5 Most Deadly Pandemics in History: Including COVID-19
For over two years, almost all people suffered from the Coronavirus pandemic, whether you caught it or not. Knowing how this pandemic blighted lives, we looked at how it compares to pandemics our ancestors faced.
These are the five most deadly pandemics in known human history:
Smallpox was not originally a pandemic, but rather an endemic that originated in Europe and spread across Asia, Arabia, and Africa.
The disease killed one of every three people infected, with the remaining two left with pockmarked scars. The disease mostly affected the indigenous population of the present-day United States and Mexico, who had zero immunity against it.
It is believed, 90-to-95 percent of the indigenous population were wiped out by smallpox. And since 1900, an estimated 300 million people died from the disease.
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2. The Black Death
The Black Death was the return of the Justinian Plague (#3 on this list), returning after 800 years in 1347, and taking 200 million lives with it.
It was the time when the process of quarantine was first used for affected people. Many new techniques were used to avoid the spread including the isolation of sailors for 30-to-40 days but none of it proved to be effective.
Even the word “quarantine” originates during this time. The population of the world was reduced by half as a result of this plague.
3. Plague of Justinian
One of the deadliest plagues in the history of the world was caused by a single bacterium, known as Yersinia Pestis.
The plague arrived in Constantinople during the reign of the Byzantine Empire in 541 CE. It was carried over the Mediterranean sea from Egypt, a land that was conquered by Emperor Justinian.
The plague was transferred to human beings from flies who bit the rats in the cargo ships carrying grains. The rats eventually ate the grains making them affected.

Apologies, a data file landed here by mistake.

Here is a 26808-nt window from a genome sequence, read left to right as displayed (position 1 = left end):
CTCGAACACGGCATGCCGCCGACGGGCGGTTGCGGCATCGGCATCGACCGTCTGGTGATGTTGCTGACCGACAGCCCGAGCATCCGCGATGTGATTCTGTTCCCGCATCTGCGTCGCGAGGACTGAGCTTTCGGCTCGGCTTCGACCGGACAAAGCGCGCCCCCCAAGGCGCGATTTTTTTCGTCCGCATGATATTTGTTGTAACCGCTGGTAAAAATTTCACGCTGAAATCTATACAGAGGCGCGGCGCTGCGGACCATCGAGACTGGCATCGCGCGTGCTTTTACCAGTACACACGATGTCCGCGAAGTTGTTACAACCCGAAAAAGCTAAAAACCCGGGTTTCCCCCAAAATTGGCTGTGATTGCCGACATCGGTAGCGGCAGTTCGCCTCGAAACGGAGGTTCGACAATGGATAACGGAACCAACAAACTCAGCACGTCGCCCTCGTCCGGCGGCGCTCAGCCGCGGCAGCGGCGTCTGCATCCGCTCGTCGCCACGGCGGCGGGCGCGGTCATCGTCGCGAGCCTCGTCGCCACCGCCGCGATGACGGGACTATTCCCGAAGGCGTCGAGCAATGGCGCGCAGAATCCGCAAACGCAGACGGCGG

The plague spread in Europe, Asia, and Africa like wildfire and took the lives of 30-50 million people. Some historians believe that the world population was reduced to half due to the plague.
There is no evidence of how the plague ended but some believe that those who survived had immunity against the plague.
Coronavirus is a contemporary pandemic that gripped the whole world. The origin is up to debate. Yet, the current official stance is that it originated from a wet market in China. Beginning in the latter half of 2019, and later spread throughout the whole world in 2020.
606 million people have been affected by the virus, from which 6.51 million have died. Although many vaccines are now available, none of them have been found to be 100 percent effective against the disease.
5. The Great Plague of London
The Great Plague of London was the third iteration of the Justinian Plague that surfaced in the capital of Great Britain in 1348. In fact, the plague never left London as the city witnessed 40 outbreaks during a period of 300 years.
The Great Plague of London took the lives of 20% of the city’s population at the time. The authorities took several measures to prevent the plague, new laws were introduced to isolate sick people.
Cats and dogs were believed to carry the virus, so there was a huge massacre of these animals but nothing could save the city. The Great Plague of London went on for seven months and took the lives of hundreds of thousands of people.